KAMLOOPS (NEWS 1130) – Therapy dogs and their volunteer dog handlers are making a critical impact on COVID-19 vaccination efforts in the hard-hit interior of BC.
For the past six weeks, St. John Ambulance has been sending the pups and their people to vaccine clinics in Penticton and Trail. Both locations are in a region with an above-average number of cases per day and a below-average vaccination rate.
Are you delaying or avoiding your COVID-19 vaccine for fear or fear of needles? Therapy dogs have been on site at many clinics lately to relieve stress and provide emotional support.
Find a clinic: https://t.co/YBh18K6d5khttps://t.co/UBmGJZvVif
– Internal Health (@Interior_Health) August 26, 2021
Anna Boekhoven says there are dogs in communities across BC who volunteer in nursing homes and hospitals. This pandemic partnership was started by someone with the health department who thought that people who were afraid or afraid of needles could benefit from some convenience for dogs.
“She just knew how beneficial the program was to people’s mental health and levels of stress and anxiety. She thought it could be a nice service that we offer during the vaccination clinics if we really try to vaccinate everyone as soon as possible, ”she explains.
“It’s a pretty stressful situation. Having the dogs around just gives them something else to focus on, something soft and cozy – it just gets them over their backs. “
Boekhoven says the initiative was warmly welcomed by everyone involved.
“One of the supervisors emailed us saying it was the most immediately enjoyable volunteer experience they had. You can see immediately how well the dogs are being accepted and how grateful everyone is that they are there. That was very positive for the volunteers themselves – and of course the dogs love the attention, ”she says.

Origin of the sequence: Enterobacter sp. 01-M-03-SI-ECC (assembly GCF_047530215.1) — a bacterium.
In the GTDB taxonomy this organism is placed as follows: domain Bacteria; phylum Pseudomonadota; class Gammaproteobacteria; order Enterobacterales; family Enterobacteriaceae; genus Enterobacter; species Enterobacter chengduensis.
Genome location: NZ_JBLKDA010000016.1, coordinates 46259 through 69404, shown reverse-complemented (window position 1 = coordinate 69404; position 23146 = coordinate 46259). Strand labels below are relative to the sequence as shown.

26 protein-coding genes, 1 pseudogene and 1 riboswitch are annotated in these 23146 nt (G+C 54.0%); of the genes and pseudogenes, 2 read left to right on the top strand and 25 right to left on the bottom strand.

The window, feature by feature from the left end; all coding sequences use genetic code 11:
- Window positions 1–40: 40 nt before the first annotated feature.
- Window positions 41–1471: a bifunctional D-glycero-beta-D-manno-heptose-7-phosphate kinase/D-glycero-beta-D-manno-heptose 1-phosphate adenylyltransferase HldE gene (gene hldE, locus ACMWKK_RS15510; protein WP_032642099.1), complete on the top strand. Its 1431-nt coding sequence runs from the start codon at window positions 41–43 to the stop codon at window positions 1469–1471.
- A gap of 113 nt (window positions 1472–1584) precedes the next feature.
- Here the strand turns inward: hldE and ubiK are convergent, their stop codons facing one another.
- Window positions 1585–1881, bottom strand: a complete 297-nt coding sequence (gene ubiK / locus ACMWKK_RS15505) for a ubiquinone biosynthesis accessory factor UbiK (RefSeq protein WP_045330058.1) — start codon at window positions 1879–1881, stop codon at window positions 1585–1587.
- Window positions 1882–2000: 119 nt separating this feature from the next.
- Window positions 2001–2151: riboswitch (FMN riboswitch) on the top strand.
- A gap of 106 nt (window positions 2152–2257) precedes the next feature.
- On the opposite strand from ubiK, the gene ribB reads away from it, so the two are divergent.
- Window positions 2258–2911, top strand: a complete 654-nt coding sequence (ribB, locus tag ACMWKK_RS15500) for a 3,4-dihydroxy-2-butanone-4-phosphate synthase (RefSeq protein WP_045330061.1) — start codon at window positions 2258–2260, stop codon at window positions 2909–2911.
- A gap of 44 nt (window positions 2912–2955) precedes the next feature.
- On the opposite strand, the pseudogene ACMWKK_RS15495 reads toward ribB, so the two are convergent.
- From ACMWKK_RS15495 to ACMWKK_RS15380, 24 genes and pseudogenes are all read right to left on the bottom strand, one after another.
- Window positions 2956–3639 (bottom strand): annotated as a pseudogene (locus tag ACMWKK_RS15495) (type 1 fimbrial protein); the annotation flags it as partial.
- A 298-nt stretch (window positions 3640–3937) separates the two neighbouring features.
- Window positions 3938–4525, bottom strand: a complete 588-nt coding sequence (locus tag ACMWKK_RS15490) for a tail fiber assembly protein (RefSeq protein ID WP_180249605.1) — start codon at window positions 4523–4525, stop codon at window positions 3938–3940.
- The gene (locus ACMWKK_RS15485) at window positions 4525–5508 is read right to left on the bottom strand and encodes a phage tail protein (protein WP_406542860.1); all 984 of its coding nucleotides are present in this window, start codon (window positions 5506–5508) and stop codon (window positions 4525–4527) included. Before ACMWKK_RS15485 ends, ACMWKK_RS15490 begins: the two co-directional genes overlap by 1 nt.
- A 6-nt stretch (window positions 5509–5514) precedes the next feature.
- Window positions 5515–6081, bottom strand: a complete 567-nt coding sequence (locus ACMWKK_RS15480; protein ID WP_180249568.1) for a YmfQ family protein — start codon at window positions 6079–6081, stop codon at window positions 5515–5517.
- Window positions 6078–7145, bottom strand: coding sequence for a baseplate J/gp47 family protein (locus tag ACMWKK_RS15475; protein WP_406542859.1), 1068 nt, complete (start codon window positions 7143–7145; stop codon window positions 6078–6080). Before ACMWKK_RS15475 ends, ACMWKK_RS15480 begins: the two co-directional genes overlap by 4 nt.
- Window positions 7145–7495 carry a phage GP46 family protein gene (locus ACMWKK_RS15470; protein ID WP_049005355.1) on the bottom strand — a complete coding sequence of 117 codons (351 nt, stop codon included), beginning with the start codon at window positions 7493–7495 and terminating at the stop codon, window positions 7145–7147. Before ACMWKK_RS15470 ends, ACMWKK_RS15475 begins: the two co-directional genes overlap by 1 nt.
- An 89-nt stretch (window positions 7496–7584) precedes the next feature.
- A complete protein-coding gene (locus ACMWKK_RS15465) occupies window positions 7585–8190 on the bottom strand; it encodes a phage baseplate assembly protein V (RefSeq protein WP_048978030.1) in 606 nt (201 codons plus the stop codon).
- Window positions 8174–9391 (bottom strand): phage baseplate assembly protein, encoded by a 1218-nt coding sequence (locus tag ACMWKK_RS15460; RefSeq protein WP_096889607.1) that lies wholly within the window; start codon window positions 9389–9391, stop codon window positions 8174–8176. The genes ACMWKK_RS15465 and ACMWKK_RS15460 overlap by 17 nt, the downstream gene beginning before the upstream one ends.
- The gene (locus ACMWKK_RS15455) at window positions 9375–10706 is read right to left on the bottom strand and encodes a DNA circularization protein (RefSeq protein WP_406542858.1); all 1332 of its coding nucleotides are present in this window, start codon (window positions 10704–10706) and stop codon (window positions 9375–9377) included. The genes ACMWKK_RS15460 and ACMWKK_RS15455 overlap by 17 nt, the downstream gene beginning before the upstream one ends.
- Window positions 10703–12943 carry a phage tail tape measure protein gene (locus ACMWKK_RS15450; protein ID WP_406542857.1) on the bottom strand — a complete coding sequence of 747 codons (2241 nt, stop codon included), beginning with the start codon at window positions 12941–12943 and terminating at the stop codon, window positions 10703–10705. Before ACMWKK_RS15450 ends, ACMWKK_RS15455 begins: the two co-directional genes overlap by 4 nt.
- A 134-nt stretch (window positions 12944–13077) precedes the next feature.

“It’s just a win-win for everyone.”
The pooches in the program will keep people company while they wait in line to get the jab or during the 15-minute wait afterwards.
“Our dogs just really love people and love to interact with members of the public. They look for a friendly, happy nature and really want to see and greet every stranger they come into contact with, ”says Boekhoven.
“If you see one of our dog handlers in public or in one of the clinics, be sure to say hello and pet the dog – they absolutely love that.”
And, according to Boekhoven, working to promote and improve public health is a perfect match for the values of the organization.
“Anything we can do to make our community safer. That’s the whole core mission of our nonprofit, helping communities feel safer at home, at work, and while playing. I am really proud that the therapy dogs did it. “